AuntMinnieEurope.com Women's Imaging Insider

Dear Women's Imaging Insider,

Traditional wire-guided localization of breast lesions is distressing for patients because they are left with a wire in the breast that protrudes from the chest and stays in place until the time of surgery. For this reason alone, the introduction of magnetic seeds is a welcome development.

Researchers from a leading London facility shared their experiences of this area at ECR 2021, which ended on 7 March. They confirmed that magnetic seeds are a feasible, cost-effective, and safe method of localizing breast lesions. Don't miss our report.

Whether Prof. Dr. Christiane Kuhl, PhD, is giving a virtual or a face-to-face presentation, you just know it's going to be clear, informative, and essential listening. This was certainly the case at last week's congress, when she gave a sparkling lecture about how to identify malignant lesions on breast MRI.

In another thought-provoking ECR talk, artificial intelligence (AI) researchers from the University of Southern California and software developer CureMetrix unveiled the results of a reader study involving nearly 800 mammograms. They found that an algorithm yielded significantly more consistent breast density assessments compared with seven experienced breast radiologists.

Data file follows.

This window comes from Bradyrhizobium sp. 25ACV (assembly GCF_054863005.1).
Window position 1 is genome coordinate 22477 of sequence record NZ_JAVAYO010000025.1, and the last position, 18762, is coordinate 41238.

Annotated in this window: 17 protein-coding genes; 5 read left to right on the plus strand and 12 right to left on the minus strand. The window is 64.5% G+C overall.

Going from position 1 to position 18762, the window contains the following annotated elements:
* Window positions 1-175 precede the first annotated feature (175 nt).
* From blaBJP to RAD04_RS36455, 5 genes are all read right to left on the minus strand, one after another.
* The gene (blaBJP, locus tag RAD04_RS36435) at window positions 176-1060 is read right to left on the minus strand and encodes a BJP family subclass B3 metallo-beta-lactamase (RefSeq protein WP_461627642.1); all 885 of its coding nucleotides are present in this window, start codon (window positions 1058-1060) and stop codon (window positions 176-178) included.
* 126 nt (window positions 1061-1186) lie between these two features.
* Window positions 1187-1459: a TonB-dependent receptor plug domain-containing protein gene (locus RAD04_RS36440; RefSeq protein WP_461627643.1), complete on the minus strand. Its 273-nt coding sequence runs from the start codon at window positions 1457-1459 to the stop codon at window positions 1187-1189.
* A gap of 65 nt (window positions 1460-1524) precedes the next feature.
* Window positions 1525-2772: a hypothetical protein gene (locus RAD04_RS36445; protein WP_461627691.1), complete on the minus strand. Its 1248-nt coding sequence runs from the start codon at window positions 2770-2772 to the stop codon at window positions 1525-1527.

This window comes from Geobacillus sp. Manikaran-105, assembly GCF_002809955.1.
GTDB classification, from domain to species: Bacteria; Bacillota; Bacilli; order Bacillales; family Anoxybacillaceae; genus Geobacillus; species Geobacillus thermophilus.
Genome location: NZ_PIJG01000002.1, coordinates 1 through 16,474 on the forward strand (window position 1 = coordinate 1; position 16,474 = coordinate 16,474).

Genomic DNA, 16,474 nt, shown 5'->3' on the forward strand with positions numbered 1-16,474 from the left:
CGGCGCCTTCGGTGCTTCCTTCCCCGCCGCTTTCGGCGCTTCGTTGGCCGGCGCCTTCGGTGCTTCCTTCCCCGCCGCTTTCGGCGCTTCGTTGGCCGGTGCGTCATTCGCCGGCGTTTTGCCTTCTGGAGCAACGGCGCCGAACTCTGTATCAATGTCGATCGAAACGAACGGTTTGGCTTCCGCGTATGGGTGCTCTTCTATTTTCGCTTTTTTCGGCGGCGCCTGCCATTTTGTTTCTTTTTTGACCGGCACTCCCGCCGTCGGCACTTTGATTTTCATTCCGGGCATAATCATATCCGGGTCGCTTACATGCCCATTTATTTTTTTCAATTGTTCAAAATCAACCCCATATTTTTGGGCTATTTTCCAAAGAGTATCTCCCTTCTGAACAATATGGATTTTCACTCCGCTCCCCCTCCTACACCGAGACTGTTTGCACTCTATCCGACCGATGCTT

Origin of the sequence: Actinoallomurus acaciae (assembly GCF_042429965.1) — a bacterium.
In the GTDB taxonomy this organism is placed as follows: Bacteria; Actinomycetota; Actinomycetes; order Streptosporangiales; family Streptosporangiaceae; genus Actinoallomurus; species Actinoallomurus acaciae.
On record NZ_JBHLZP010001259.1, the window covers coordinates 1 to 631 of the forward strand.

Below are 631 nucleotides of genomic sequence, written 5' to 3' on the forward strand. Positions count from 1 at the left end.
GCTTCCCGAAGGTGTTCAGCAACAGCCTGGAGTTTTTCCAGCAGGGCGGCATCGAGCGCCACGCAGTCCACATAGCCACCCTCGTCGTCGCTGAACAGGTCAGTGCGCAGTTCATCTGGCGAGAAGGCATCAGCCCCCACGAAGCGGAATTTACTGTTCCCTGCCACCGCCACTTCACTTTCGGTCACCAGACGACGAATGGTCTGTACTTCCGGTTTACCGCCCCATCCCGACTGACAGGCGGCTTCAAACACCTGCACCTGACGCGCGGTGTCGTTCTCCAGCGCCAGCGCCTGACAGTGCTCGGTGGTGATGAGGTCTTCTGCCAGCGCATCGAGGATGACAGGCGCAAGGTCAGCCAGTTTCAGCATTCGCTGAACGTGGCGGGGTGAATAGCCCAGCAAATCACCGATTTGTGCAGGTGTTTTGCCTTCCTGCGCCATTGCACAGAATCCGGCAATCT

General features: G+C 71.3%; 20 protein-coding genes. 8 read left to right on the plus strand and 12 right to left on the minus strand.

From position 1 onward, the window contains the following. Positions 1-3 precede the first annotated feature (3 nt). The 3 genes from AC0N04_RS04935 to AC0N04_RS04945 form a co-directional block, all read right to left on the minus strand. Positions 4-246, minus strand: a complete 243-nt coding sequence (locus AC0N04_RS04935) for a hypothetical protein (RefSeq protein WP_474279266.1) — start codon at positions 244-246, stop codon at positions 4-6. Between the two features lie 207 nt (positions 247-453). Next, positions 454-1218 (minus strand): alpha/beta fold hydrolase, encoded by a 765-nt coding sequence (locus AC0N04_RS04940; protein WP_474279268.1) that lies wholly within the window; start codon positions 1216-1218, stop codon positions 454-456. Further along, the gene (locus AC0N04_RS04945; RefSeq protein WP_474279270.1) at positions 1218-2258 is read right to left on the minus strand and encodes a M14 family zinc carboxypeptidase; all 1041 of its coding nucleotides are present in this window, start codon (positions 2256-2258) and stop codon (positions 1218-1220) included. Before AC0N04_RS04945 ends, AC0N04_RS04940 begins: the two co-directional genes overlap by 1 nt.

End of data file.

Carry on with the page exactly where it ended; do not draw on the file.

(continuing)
Meanwhile, a Dutch group who conducted a large study of nearly 2,500 interval cancer cases reported that a risk model integrating an AI cancer likelihood score with quantitative breast density analysis was able to identify more than half of all interval cancers on prior negative screening mammograms.

Also at ECR 2021, a major investigation by the Lancet Oncology Commission on Medical Imaging and Nuclear Medicine into global access to cancer diagnostics and treatment highlighted substantial differences in the availability of imaging between high- and low-income countries. Workforce inequities are a big factor behind the disparities.

Last but not least, automated breast positioning measurement represents a promising means to continuously monitor image quality and radiographer performance in an objective manner, according to Hannah Mary Gilroy, European innovation manager at Volpara Health, and colleagues.

This letter features only a few of the many articles posted over the recent weeks in the Women's Imaging Community. Please scroll through the full list of our coverage below.

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